28 Jul 2022 04:30pm

Understanding performance measures in simulation studies

Event Location
Tim Morris
MRC Clinical Trials Unit at University College London

Many statisticians use simulation studies to evaluate the performance of statistical methods. The ‘performance’ of a method can be quantified in many different ways. For example, bias and coverage are frequently evaluated. In this talk, I will focus attention on simulation studies where the method/s output a point estimate, standard error and (possibly) confidence interval. I will describe several popular performance measures – and some less-popular – by outlining what they aim to quantify, how they are computed and how Monte Carlo standard errors are estimated. Performance measures may be relevant to the (repeated) point estimates, standard errors, confidence intervals some combination of these. Understanding performance measures and how they link together can help us to better critique simulation studies and better plan our own. A key message is that it is rarely appropriate to evaluate only one performance measure.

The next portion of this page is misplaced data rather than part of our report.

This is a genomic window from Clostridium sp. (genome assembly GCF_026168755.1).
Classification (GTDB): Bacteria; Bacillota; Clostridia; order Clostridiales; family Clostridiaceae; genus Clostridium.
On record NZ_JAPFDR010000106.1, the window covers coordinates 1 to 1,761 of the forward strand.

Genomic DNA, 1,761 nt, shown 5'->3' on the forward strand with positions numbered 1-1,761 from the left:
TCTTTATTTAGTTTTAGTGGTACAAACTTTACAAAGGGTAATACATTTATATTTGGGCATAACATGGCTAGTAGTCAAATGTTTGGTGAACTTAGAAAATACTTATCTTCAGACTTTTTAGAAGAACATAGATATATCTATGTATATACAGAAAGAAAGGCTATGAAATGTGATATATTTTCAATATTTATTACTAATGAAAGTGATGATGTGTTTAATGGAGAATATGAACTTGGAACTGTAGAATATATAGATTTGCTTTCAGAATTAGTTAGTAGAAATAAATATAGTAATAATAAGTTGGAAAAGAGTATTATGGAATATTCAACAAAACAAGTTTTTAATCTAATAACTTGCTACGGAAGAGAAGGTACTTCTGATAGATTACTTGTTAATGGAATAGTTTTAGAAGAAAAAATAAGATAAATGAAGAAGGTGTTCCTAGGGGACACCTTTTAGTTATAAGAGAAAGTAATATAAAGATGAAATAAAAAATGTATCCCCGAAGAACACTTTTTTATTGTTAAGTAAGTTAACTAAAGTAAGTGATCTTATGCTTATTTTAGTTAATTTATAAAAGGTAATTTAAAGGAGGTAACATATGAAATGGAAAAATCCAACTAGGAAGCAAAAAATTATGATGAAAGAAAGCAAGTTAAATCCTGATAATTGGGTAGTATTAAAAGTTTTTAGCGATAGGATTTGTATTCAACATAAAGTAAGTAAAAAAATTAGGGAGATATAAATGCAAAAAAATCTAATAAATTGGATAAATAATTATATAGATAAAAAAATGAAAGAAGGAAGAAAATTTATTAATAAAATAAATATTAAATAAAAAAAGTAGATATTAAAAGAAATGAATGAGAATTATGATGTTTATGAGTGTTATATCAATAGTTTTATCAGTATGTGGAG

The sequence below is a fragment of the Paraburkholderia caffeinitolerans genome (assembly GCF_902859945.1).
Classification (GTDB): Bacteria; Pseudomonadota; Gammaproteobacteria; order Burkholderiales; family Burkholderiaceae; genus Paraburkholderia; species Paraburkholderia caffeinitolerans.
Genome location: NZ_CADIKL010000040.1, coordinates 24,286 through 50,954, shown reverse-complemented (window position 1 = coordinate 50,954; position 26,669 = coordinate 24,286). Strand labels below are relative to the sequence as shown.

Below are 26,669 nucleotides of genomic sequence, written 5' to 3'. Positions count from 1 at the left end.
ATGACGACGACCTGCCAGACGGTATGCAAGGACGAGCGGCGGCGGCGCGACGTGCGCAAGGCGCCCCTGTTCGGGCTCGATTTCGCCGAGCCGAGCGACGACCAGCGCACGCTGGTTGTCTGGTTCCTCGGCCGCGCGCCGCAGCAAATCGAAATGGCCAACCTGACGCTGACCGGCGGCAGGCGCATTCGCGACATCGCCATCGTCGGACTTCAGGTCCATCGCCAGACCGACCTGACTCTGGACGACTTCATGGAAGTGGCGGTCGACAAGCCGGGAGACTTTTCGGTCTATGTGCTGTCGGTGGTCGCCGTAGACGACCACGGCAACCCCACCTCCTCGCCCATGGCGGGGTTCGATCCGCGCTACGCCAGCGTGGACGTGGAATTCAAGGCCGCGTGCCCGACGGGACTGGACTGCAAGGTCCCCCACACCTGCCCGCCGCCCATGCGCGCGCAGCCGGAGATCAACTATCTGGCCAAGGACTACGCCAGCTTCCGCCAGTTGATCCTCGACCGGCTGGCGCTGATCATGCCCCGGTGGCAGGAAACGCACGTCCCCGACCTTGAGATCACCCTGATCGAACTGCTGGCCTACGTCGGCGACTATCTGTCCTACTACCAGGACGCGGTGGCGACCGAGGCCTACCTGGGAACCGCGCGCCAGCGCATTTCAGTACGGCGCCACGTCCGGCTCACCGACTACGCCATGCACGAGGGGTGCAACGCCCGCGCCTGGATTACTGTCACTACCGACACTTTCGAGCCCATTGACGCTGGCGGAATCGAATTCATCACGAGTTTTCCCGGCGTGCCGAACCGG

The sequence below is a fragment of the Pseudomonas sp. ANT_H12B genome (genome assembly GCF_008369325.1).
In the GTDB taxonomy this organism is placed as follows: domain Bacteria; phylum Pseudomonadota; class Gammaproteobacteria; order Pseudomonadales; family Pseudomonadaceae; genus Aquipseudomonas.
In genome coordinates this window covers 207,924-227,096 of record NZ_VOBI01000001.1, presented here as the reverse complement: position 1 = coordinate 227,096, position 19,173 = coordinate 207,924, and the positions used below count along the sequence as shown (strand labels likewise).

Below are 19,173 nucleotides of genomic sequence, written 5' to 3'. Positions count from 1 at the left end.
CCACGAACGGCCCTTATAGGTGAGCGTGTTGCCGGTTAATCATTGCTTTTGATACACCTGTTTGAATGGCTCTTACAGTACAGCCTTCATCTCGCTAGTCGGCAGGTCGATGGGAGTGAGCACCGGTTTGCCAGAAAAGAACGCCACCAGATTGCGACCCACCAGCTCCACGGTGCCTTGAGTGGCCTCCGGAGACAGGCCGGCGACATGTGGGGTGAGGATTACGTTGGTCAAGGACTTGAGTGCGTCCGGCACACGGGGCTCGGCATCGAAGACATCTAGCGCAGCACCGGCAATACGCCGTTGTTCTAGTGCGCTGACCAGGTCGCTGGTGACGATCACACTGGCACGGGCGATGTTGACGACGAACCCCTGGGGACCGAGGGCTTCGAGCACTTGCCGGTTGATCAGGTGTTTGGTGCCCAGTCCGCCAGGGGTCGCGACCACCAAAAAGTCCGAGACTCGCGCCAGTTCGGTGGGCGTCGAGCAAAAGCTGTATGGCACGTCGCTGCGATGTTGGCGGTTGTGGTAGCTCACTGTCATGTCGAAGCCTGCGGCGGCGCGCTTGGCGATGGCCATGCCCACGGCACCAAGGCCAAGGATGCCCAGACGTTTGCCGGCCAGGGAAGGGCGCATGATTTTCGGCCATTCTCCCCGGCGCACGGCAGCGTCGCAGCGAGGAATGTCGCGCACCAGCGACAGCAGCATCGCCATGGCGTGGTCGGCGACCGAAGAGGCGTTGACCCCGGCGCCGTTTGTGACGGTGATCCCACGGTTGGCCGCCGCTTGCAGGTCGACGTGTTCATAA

Tim Morris has worked at the MRC Clinical Trials Unit at UCL for nearly 15 years – his whole career. After initially working as an applied statistician, he then moved to work on statistical methods in topics like missing data, sensitivity analysis, covariate adjustment in RCTs, estimands and individual participant data meta-analysis. Most of these areas rely to some extent on simulation studies, and this got Tim interested in how to make simulation studies trustworthy.


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